15 Compiler Design Token Scanning Translating text to tokens Tokens are the smallest meaningful unit of a program Most languages ignore leading whitespace Token can be described via regular expressions Scanners can be automatically generated or handwritten

16 Compiler Design Parsing From token to tree nodes A program is made up of a list of parse trees Statements act as tree roots Simple expressions are non-terminals Values are terminals Scope can be established during parsing Parsers may be generated or handwritten

17 Compiler Design Semantic Analysis Determines the meaning and correctness of a program May evoke runtime simulations to derive meaning Parse trees are decorates with semantic information Some checks can only be preformed at runtime Normally manually written

18 Compiler Design Intermediate Code Runtime representation of a program Used for machine independent optimizations Generated by walking augmented parse trees May be the target format or used to generate the target format (i.e. assembly code)

19 Compiler Design Optimizations Local Optimizations ◦ Constant folding ◦ Constant propagation ◦ Strength reduction ◦ Common sub expression elimination ◦ Loop inversion Global Optimizations ◦ Benefit vs. cost

20 Virtual Machine Architecture

21 What is a Virtual Machine? Provides an abstraction between the runtime system and physical hardware May provide operating system and/or processor independence Virtual machine models generally differ from processor models Code generation for VMs is simpler Popular Platforms ◦.NET, Java, ActionScript, etc.

22 Virtual Machine Architecture Language Interpreters Target machine code execution is simulated (i.e. fetch, decode and execute) Interpreted instruction sets normally differs from native instructions Provides more flexibility for weakly typed languages (i.e. VB) Increased portability Cons ◦ Slow execution speeds ◦ 40% of processing time for stack based interpreters is stack management (push/pop)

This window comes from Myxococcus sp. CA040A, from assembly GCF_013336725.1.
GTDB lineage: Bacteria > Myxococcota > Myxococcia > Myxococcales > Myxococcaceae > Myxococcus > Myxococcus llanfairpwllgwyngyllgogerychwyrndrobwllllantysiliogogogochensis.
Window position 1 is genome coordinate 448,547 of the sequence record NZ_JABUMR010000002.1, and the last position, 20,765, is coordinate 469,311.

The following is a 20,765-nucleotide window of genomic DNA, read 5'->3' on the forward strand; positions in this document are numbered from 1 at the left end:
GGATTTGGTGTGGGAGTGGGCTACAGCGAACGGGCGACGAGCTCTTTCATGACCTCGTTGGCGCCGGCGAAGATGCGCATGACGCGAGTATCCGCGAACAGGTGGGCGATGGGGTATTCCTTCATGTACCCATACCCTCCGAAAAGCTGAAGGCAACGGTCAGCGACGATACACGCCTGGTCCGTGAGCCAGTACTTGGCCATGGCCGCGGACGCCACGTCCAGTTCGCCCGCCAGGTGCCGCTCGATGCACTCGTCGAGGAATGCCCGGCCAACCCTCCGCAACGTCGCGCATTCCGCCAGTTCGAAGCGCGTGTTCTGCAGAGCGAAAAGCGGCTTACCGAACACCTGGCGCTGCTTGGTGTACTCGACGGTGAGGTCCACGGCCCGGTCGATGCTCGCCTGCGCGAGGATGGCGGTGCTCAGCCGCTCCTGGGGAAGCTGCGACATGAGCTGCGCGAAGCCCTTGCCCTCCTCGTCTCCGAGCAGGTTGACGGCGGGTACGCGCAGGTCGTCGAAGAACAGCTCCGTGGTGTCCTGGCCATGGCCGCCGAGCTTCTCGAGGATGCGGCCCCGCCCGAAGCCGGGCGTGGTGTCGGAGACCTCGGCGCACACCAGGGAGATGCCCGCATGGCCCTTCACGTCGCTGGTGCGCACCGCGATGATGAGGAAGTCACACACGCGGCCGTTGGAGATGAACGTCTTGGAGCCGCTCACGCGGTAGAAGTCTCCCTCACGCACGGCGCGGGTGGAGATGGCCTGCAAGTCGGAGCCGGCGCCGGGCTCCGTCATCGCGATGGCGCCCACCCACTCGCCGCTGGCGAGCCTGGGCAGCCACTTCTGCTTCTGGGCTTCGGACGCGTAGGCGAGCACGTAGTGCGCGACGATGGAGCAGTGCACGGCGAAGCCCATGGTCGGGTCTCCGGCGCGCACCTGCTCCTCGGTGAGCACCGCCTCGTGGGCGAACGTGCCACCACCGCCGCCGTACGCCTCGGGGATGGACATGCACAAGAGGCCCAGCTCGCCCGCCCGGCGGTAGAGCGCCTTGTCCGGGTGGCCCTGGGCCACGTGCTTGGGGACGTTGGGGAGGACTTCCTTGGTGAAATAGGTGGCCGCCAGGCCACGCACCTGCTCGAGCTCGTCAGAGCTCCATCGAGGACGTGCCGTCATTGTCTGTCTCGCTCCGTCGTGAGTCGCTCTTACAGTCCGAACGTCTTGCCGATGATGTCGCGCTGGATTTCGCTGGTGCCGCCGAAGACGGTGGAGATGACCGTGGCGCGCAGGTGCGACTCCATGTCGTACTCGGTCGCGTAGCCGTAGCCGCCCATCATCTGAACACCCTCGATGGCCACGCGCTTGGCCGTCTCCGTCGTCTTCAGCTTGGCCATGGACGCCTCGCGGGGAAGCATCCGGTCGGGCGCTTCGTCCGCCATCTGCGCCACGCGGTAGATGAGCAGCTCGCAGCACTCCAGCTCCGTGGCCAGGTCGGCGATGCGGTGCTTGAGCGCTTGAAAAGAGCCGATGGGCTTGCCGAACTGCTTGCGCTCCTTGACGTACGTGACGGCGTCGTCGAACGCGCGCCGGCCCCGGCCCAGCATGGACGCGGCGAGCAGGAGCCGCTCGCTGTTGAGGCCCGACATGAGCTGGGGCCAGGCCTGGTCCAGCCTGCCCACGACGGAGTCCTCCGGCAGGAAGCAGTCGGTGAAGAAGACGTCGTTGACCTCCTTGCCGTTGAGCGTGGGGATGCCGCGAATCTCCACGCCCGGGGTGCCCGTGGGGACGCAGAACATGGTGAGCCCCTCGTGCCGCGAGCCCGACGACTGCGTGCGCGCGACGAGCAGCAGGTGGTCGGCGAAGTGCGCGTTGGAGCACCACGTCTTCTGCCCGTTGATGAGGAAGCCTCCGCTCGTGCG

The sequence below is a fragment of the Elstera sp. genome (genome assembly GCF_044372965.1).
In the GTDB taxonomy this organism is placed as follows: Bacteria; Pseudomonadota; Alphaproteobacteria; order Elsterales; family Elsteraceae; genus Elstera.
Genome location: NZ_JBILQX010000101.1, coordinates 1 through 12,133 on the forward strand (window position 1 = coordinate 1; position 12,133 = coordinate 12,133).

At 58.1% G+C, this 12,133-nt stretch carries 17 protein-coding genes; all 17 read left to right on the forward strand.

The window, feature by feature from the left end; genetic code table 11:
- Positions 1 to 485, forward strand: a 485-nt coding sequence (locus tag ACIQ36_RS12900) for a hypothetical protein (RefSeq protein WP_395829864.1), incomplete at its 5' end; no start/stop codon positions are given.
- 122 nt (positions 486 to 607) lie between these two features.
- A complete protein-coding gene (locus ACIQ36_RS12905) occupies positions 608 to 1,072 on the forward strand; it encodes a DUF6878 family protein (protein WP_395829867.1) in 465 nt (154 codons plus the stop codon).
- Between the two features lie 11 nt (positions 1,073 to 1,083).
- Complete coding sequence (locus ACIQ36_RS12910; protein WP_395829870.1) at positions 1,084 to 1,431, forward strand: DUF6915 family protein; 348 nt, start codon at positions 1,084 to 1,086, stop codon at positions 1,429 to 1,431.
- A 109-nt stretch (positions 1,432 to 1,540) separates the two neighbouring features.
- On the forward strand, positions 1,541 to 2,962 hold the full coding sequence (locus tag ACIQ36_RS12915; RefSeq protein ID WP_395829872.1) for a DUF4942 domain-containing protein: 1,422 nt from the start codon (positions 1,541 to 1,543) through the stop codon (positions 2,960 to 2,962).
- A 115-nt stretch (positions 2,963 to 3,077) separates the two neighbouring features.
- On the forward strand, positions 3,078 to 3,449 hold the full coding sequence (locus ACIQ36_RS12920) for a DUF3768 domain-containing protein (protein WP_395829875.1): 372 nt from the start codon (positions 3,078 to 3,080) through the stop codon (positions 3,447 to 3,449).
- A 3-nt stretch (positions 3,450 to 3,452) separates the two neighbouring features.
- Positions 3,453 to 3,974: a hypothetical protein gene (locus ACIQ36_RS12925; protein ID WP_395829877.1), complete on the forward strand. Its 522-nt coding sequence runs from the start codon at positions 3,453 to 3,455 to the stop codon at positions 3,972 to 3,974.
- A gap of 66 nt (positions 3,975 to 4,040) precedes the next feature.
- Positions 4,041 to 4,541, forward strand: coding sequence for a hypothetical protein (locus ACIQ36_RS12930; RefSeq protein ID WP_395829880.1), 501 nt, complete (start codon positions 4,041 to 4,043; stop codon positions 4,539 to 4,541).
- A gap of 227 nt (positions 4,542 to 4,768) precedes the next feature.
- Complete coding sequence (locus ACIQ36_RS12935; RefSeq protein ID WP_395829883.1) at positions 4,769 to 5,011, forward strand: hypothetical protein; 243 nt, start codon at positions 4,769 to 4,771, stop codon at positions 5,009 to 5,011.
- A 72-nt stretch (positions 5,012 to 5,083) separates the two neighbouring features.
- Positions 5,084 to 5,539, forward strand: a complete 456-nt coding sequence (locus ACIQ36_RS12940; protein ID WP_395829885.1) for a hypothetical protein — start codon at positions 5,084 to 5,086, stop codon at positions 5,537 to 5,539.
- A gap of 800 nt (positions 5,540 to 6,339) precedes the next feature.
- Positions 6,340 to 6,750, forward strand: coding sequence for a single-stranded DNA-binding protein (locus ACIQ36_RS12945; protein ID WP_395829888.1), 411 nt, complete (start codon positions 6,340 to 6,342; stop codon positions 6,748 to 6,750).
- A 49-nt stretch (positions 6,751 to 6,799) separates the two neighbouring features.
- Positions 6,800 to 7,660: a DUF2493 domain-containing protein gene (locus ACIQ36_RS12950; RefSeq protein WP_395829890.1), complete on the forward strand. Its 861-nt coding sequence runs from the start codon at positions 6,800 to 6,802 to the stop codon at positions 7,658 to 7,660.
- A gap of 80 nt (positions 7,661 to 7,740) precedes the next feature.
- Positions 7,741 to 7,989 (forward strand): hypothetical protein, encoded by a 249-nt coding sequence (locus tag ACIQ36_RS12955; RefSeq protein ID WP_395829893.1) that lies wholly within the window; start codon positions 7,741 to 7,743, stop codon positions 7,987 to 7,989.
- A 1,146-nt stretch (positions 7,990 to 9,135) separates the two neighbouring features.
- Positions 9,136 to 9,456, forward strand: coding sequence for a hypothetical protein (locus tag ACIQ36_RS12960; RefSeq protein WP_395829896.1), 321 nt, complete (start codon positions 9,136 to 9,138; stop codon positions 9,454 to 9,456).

23 Virtual Machine Architecture Just-In-Time Compilers Compile byte code to machine code at runtime Increases execution speed for frequently executed methods/functions Code flows between interpreter and native machine code Challenges ◦ Translating between different computing models ◦ Fast register allocation ◦ Traditional register allocation is NP complete

24 Virtual Machine Architecture Memory Management Manual Memory Management “Automatic” Memory Management ◦ Reference Counting  Tracks the number of references to an object instance  Recursion may create circular references ◦ Tracing Algorithms  Mark and Sweep  Stop and Copy  Generational

25 Virtual Machine Architecture Mark-and-Sweep Identify Roots ◦ Values that exist on the execution stack, interpreted and native stack frames ◦ Need to tag segments of memory Mark ◦ Trace roots; object and arrays ◦ Mark the memory segments encountered ◦ Stop if a given path has already been explored Sweep ◦ Memory not reachable via roots is garbage ◦ Collect and reclaim garbage

26 Sources and References History Go To: The Programmers Who Created the Software Revolution (Lohr) Academic Compilers: Principles, Techniques, and Tools (Aho, Lam, Sethi and Ullman) Modern Compiler Design (Grune, Jacobs, Langendoen) Engineering a Compiler (Torczon) Advanced Programming Language Pragmatics, 3 rd Edition (Scott) Advanced Compiler Design and Implementation (Muchnick)

27 Compiler VM Demonstration

28 Project Goals “Objeck” computer language ◦ General object-oriented language ◦ Syntax similar to Ruby and Java ◦ Written in C++ Language Architecture ◦ Source code is compiled to decorated bytecode ◦ Incorporates machine independent optimizations ◦ Bytecode may be compiled to x86 machine at runtime ◦ Mark and sweep memory management